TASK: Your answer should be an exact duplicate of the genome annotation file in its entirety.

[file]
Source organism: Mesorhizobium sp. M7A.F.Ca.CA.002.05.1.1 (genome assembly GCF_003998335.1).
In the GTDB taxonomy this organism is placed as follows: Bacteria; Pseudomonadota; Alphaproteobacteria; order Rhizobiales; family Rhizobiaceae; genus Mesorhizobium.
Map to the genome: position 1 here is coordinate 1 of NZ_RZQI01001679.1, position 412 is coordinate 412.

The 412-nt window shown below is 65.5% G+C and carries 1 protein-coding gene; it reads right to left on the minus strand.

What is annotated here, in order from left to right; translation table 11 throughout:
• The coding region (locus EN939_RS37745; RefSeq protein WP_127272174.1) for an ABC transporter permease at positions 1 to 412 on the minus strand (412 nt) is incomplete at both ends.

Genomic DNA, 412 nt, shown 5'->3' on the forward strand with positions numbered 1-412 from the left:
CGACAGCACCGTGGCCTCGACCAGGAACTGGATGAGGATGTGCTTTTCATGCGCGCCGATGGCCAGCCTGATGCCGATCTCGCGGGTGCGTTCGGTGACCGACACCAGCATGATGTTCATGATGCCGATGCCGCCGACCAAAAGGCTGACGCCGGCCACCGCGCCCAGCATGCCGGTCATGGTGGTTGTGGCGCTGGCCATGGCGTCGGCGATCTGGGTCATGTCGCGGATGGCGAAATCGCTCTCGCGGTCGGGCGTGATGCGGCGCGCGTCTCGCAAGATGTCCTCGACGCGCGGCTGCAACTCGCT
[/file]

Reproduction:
Source organism: Mesorhizobium sp. M7A.F.Ca.CA.002.05.1.1 (genome assembly GCF_003998335.1).
In the GTDB taxonomy this organism is placed as follows: Bacteria; Pseudomonadota; Alphaproteobacteria; order Rhizobiales; family Rhizobiaceae; genus Mesorhizobium.
Map to the genome: position 1 here is coordinate 1 of NZ_RZQI01001679.1, position 412 is coordinate 412.

The 412-nt window shown below is 65.5% G+C and carries 1 protein-coding gene; it reads right to left on the minus strand.

What is annotated here, in order from left to right; translation table 11 throughout:
• The coding region (locus EN939_RS37745; RefSeq protein WP_127272174.1) for an ABC transporter permease at positions 1 to 412 on the minus strand (412 nt) is incomplete at both ends.

Genomic DNA, 412 nt, shown 5'->3' on the forward strand with positions numbered 1-412 from the left:
CGACAGCACCGTGGCCTCGACCAGGAACTGGATGAGGATGTGCTTTTCATGCGCGCCGATGGCCAGCCTGATGCCGATCTCGCGGGTGCGTTCGGTGACCGACACCAGCATGATGTTCATGATGCCGATGCCGCCGACCAAAAGGCTGACGCCGGCCACCGCGCCCAGCATGCCGGTCATGGTGGTTGTGGCGCTGGCCATGGCGTCGGCGATCTGGGTCATGTCGCGGATGGCGAAATCGCTCTCGCGGTCGGGCGTGATGCGGCGCGCGTCTCGCAAGATGTCCTCGACGCGCGGCTGCAACTCGCT